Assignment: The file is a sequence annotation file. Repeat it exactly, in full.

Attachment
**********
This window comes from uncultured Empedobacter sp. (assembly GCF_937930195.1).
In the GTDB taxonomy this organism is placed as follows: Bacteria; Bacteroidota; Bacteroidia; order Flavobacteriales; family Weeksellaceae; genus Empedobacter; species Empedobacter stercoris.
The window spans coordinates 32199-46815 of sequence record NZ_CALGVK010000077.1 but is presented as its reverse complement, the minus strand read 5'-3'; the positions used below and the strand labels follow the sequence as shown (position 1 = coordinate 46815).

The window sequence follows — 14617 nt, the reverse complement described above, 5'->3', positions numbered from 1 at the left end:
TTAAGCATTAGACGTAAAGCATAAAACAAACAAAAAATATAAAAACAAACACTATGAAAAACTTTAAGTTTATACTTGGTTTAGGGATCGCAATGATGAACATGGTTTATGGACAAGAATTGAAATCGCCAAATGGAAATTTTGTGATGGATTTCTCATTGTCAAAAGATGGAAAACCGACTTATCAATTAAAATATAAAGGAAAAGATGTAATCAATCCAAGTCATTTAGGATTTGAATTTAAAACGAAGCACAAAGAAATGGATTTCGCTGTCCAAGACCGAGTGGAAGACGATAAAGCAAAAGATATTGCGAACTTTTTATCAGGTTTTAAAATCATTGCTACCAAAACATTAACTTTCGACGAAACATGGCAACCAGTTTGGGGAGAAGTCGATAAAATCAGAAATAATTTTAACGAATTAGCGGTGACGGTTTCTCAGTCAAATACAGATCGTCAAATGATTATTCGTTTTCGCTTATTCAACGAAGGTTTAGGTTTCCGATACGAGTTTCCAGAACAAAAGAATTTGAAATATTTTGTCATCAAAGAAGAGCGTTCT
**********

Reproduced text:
This window comes from uncultured Empedobacter sp. (assembly GCF_937930195.1).
In the GTDB taxonomy this organism is placed as follows: Bacteria; Bacteroidota; Bacteroidia; order Flavobacteriales; family Weeksellaceae; genus Empedobacter; species Empedobacter stercoris.
The window spans coordinates 32199-46815 of sequence record NZ_CALGVK010000077.1 but is presented as its reverse complement, the minus strand read 5'-3'; the positions used below and the strand labels follow the sequence as shown (position 1 = coordinate 46815).

The window sequence follows — 14617 nt, the reverse complement described above, 5'->3', positions numbered from 1 at the left end:
TTAAGCATTAGACGTAAAGCATAAAACAAACAAAAAATATAAAAACAAACACTATGAAAAACTTTAAGTTTATACTTGGTTTAGGGATCGCAATGATGAACATGGTTTATGGACAAGAATTGAAATCGCCAAATGGAAATTTTGTGATGGATTTCTCATTGTCAAAAGATGGAAAACCGACTTATCAATTAAAATATAAAGGAAAAGATGTAATCAATCCAAGTCATTTAGGATTTGAATTTAAAACGAAGCACAAAGAAATGGATTTCGCTGTCCAAGACCGAGTGGAAGACGATAAAGCAAAAGATATTGCGAACTTTTTATCAGGTTTTAAAATCATTGCTACCAAAACATTAACTTTCGACGAAACATGGCAACCAGTTTGGGGAGAAGTCGATAAAATCAGAAATAATTTTAACGAATTAGCGGTGACGGTTTCTCAGTCAAATACAGATCGTCAAATGATTATTCGTTTTCGCTTATTCAACGAAGGTTTAGGTTTCCGATACGAGTTTCCAGAACAAAAGAATTTGAAATATTTTGTCATCAAAGAAGAGCGTTCT